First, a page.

- Project plans
- Project activities
- Legislation and standards
- Industry context
Last edited 12 Dec 2020
However, depending on the purpose of the analysis, buildings can be broken down in various ways, e.g. by functional, physical, legal or economic characteristics. Accordingly, a common terminology could not be developed.
Whenever the deconstruction of a building into successively smaller parts is proposed or adopted, further clarification will be indispensable. Only for the levels ‘building’ and ‘material’ could a general definition be found. The levels in-between both vary according to the purpose.
The necessary clarification should not only present the introduced hierarchy and the different levels it includes. Also, the characteristics that determine to which level a certain assembly or part belongs should be defined unambiguously.
Because of the consistent interpretation of their meaning throughout different domains, the use of terms ‘part’ and ‘assembly’ is encouraged. Nevertheless, for both terms it is useful to clarify whereof and of what the considered unit is a part or assembly. After all, every unit can be a part of a larger part and the assembly of several smaller assemblies at the same time. For instance, a window, an assembly of parts such as glass panes and aluminium profiles, is only a part of the building façade.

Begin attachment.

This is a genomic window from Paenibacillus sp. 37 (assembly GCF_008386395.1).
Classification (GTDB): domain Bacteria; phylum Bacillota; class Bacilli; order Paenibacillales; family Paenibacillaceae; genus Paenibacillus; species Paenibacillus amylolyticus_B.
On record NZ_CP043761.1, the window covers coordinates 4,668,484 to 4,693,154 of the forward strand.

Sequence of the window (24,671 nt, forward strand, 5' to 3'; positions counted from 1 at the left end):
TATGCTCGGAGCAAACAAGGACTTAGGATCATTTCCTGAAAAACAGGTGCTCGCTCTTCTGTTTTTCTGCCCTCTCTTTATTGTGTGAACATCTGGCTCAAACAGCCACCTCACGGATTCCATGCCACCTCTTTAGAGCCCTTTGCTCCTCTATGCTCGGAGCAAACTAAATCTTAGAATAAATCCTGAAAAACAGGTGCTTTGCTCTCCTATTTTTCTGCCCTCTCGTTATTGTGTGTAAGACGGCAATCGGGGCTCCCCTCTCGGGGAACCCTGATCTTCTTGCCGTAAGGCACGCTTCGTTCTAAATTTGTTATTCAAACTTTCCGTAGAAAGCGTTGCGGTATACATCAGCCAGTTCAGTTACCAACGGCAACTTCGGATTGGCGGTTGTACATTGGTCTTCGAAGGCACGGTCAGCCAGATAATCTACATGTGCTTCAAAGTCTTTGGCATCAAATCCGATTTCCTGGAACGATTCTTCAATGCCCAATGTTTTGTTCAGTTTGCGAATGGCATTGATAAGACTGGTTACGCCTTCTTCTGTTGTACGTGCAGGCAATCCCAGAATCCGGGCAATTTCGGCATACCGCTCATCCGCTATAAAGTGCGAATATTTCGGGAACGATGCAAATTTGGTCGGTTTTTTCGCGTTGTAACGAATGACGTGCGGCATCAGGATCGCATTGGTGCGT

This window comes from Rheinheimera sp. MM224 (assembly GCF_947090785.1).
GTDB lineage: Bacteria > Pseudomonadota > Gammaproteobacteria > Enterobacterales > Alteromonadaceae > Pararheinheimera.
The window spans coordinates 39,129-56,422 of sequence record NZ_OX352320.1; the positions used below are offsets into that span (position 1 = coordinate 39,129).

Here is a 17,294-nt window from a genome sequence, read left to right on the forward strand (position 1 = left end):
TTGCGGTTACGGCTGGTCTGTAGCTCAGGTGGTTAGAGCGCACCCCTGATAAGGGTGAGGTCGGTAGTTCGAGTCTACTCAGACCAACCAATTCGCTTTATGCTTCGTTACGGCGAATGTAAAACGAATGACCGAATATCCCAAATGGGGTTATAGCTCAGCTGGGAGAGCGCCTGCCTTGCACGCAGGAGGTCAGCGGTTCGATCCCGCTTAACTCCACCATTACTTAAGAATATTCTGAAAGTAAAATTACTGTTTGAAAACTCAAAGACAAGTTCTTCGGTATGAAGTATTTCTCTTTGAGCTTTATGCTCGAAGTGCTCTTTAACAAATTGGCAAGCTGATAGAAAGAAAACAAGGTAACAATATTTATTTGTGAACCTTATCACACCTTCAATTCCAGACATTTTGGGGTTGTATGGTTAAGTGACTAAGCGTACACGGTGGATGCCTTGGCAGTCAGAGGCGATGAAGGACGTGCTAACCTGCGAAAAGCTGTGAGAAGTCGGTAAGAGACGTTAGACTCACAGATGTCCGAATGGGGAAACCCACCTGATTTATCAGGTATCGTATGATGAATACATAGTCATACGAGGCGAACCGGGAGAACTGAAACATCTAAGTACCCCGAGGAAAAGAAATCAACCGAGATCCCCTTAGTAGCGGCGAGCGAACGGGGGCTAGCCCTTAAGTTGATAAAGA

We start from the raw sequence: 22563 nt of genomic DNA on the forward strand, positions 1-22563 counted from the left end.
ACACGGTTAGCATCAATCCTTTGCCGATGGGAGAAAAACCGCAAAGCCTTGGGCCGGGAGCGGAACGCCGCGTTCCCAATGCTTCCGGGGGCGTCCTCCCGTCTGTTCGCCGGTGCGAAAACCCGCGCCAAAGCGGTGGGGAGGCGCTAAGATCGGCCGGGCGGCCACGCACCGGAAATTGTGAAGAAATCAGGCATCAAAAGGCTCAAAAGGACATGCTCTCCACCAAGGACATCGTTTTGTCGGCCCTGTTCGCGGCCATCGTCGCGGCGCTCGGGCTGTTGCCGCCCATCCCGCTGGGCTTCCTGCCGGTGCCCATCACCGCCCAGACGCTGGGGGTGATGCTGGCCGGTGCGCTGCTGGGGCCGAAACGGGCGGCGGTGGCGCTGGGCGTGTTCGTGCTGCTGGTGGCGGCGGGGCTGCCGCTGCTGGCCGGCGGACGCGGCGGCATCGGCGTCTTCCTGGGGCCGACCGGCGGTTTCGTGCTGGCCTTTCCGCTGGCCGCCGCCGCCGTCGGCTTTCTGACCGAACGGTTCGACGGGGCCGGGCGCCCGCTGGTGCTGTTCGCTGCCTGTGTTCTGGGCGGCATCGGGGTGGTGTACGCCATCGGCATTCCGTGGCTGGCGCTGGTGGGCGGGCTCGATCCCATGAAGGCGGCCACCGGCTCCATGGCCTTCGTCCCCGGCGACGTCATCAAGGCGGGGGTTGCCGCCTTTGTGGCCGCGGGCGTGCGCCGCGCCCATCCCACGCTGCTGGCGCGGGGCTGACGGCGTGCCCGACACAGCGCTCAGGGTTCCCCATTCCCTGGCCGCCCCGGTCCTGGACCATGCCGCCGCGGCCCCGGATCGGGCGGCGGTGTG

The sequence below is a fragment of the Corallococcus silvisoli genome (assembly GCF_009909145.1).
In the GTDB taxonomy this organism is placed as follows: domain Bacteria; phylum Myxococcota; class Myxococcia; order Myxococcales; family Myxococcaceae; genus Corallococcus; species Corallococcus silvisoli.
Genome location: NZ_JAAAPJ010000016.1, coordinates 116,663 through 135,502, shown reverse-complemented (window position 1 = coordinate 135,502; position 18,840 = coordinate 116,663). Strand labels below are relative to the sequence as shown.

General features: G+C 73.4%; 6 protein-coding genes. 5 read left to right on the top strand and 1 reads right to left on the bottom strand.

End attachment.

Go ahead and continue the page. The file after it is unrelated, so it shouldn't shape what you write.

It is impossible to define unambiguously the however frequently used terms ‘component’ and ‘element’. If these terms would be used for one or more specific purposes, a corresponding definition should be provided in this common language.
Material, building ∼: a raw material or bulk product used to construct buildings, e.g. lime, sand, clay and cement, as well as wood, concrete, natural stone and bricks, zinc, glass, stucco, paint and so on.
Part, building ∼: a subdivision of a more complicated entity. It is advised to state of what entity the described subdivision is a part; not just “a part”, but “a part of…”.
System, building ∼: a group of less complex entities characterised by a specific relation describing how the constitutive parts (can) work together or how they are connected, as in ‘open building systems’.
Haslinghuis E. and Janse H. (1997) Bouwkundige termen: verklarend woordenboek van de westerse architectuur-en bouwhistorie. Primavera: Leiden.
--BAMB - Buildings As Material Banks 07:56, 15 Aug 2018 (BST)
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